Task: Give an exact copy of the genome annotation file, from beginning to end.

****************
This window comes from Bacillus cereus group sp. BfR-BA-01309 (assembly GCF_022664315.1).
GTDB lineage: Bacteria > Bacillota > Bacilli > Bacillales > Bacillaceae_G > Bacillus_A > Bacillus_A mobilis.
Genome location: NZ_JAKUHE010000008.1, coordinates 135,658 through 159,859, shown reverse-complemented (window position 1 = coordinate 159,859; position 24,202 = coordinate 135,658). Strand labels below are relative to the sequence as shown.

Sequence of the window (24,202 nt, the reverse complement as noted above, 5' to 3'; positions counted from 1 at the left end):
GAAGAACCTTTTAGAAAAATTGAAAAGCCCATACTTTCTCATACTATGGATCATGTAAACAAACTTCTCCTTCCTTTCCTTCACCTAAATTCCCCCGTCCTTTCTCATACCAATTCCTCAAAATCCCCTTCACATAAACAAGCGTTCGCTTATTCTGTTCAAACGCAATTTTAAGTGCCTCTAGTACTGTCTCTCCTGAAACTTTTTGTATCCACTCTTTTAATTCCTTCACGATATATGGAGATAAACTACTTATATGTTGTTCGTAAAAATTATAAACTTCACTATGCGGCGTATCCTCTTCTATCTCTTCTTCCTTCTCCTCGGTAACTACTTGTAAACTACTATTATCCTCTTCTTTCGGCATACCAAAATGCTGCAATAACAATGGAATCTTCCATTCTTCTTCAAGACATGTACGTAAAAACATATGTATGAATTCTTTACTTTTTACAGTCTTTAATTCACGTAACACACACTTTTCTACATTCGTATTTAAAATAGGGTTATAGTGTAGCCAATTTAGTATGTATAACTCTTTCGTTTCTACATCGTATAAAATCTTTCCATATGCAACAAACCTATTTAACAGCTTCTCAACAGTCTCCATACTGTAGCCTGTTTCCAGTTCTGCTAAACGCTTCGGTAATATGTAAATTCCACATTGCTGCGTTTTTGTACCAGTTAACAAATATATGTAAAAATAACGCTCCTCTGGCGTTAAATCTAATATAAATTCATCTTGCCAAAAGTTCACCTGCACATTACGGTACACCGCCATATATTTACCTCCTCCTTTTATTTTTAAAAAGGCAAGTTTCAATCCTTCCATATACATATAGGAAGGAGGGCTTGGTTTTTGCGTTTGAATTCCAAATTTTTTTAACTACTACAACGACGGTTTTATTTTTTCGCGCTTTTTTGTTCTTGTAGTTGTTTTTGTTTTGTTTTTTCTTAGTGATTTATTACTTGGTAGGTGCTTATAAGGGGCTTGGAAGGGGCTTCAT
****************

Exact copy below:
This window comes from Bacillus cereus group sp. BfR-BA-01309 (assembly GCF_022664315.1).
GTDB lineage: Bacteria > Bacillota > Bacilli > Bacillales > Bacillaceae_G > Bacillus_A > Bacillus_A mobilis.
Genome location: NZ_JAKUHE010000008.1, coordinates 135,658 through 159,859, shown reverse-complemented (window position 1 = coordinate 159,859; position 24,202 = coordinate 135,658). Strand labels below are relative to the sequence as shown.

Sequence of the window (24,202 nt, the reverse complement as noted above, 5' to 3'; positions counted from 1 at the left end):
GAAGAACCTTTTAGAAAAATTGAAAAGCCCATACTTTCTCATACTATGGATCATGTAAACAAACTTCTCCTTCCTTTCCTTCACCTAAATTCCCCCGTCCTTTCTCATACCAATTCCTCAAAATCCCCTTCACATAAACAAGCGTTCGCTTATTCTGTTCAAACGCAATTTTAAGTGCCTCTAGTACTGTCTCTCCTGAAACTTTTTGTATCCACTCTTTTAATTCCTTCACGATATATGGAGATAAACTACTTATATGTTGTTCGTAAAAATTATAAACTTCACTATGCGGCGTATCCTCTTCTATCTCTTCTTCCTTCTCCTCGGTAACTACTTGTAAACTACTATTATCCTCTTCTTTCGGCATACCAAAATGCTGCAATAACAATGGAATCTTCCATTCTTCTTCAAGACATGTACGTAAAAACATATGTATGAATTCTTTACTTTTTACAGTCTTTAATTCACGTAACACACACTTTTCTACATTCGTATTTAAAATAGGGTTATAGTGTAGCCAATTTAGTATGTATAACTCTTTCGTTTCTACATCGTATAAAATCTTTCCATATGCAACAAACCTATTTAACAGCTTCTCAACAGTCTCCATACTGTAGCCTGTTTCCAGTTCTGCTAAACGCTTCGGTAATATGTAAATTCCACATTGCTGCGTTTTTGTACCAGTTAACAAATATATGTAAAAATAACGCTCCTCTGGCGTTAAATCTAATATAAATTCATCTTGCCAAAAGTTCACCTGCACATTACGGTACACCGCCATATATTTACCTCCTCCTTTTATTTTTAAAAAGGCAAGTTTCAATCCTTCCATATACATATAGGAAGGAGGGCTTGGTTTTTGCGTTTGAATTCCAAATTTTTTTAACTACTACAACGACGGTTTTATTTTTTCGCGCTTTTTTGTTCTTGTAGTTGTTTTTGTTTTGTTTTTTCTTAGTGATTTATTACTTGGTAGGTGCTTATAAGGGGCTTGGAAGGGGCTTCAT